Just like Ford’s Model T, which debuted in 1908, today’s automobiles have four tires, a steering wheel, and seats. Henry Ford would have little trouble behind the wheel, but he would be completely baffled by the technology under the hood. Cars today are, in many ways, high-performance computers that can race at 70-plus miles per hour. Automotive digitization has led to important transformations, but the networked era has only just begun to tap its ultimate potential: the driverless car. Thanks to the advent of ubiquitous computing, various forms of semiautonomous technology, such as adaptive cruise control, automatic parallel parking, and collision warnings, are already widespread.
Indeed, full-fledged self-driving vehicles already exist. Several manufacturers, including BMW, Ford, GM, Toyota, and Volkswagen, have integrated these systems into their fleets and expect to start selling premium cars with different degrees of autonomy as early as 2016. MIT has worked with local researchers in Singapore on a prototype, while Google is using them in California. While fully self-driving cars cannot be bought off the shelf yet, autonomy is, in a sense, the next step in a continuing evolution of silicon under the hood.
Cars and the city
But what is the point of self-driving cars? Are there substantive benefits beyond sending guiltless text messages on the way to work? The answer lies in broader trends that point toward societal and urban transformations. Over the past 20 years, digital tools have changed the way people meet, access knowledge, and navigate—all built upon networks, sensors, mobile communication, and real-time information. These technologies are only now beginning to enter the urban space. In effect, more and more intelligence is suffusing our cities. It is possible to collect real-time information, seamlessly, on every dimension of urban life. HubCab, for example, is a web-based interactive visualization that looks at how New York’s 170 million annual taxi trips connect the city.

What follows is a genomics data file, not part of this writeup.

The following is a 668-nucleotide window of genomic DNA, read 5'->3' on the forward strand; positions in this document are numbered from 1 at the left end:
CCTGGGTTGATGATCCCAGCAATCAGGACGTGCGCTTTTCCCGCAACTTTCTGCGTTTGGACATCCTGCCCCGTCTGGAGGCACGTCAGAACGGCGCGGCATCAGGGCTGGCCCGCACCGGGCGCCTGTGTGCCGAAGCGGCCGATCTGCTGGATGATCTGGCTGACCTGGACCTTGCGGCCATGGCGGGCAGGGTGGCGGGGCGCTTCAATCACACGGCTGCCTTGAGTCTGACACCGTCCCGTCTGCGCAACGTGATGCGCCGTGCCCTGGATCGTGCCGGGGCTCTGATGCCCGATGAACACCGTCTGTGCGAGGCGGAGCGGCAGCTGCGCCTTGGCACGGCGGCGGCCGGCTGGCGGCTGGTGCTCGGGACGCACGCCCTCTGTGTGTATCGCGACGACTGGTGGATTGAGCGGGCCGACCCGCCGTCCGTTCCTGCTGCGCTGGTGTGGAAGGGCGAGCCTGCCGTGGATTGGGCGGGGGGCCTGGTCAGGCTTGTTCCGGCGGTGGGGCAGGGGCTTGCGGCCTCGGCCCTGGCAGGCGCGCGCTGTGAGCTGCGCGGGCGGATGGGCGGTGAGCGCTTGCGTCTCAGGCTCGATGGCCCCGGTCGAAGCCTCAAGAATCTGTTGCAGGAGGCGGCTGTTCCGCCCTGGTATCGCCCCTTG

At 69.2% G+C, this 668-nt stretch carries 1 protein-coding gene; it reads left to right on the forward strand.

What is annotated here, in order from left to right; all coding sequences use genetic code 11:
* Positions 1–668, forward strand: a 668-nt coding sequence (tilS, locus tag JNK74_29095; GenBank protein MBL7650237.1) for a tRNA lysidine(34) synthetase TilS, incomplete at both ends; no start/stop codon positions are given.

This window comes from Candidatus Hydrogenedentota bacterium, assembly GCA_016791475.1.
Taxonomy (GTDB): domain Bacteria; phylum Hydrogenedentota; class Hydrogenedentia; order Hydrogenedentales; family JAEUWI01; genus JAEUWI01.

A parallel trend is happening with regard to the automobile: cars collect information about passengers and about the environment. Systems inside the car can detect drivers’ sleepiness, and galvanic skin-response sensors can give a metric for stress. Outside the car, radar, cameras, and laser scanners can “read” the road and then respond. Autonomous cars are at the nexus of these two lines of development, benefitting from advances on board and on the street.
Researchers at the MIT SENSEable City Laboratory are interested in the urban consequences of autonomous technology. Self-driving vehicles will have a dramatic impact on urban life when they begin to blur the distinction between private and public modes of transportation. “Your” car could give you a lift to work in the morning and then give a lift to someone else in your family—or, for that matter, to anyone else: after delivering you to your destination, it doesn’t sit idle in a parking lot for 20-plus hours every day. By combining ride sharing with car sharing—particularly in a city such as New York—MIT research has shown that it would be possible to take every passenger to his or her destination at the time they need to be there, with 80 percent fewer cars.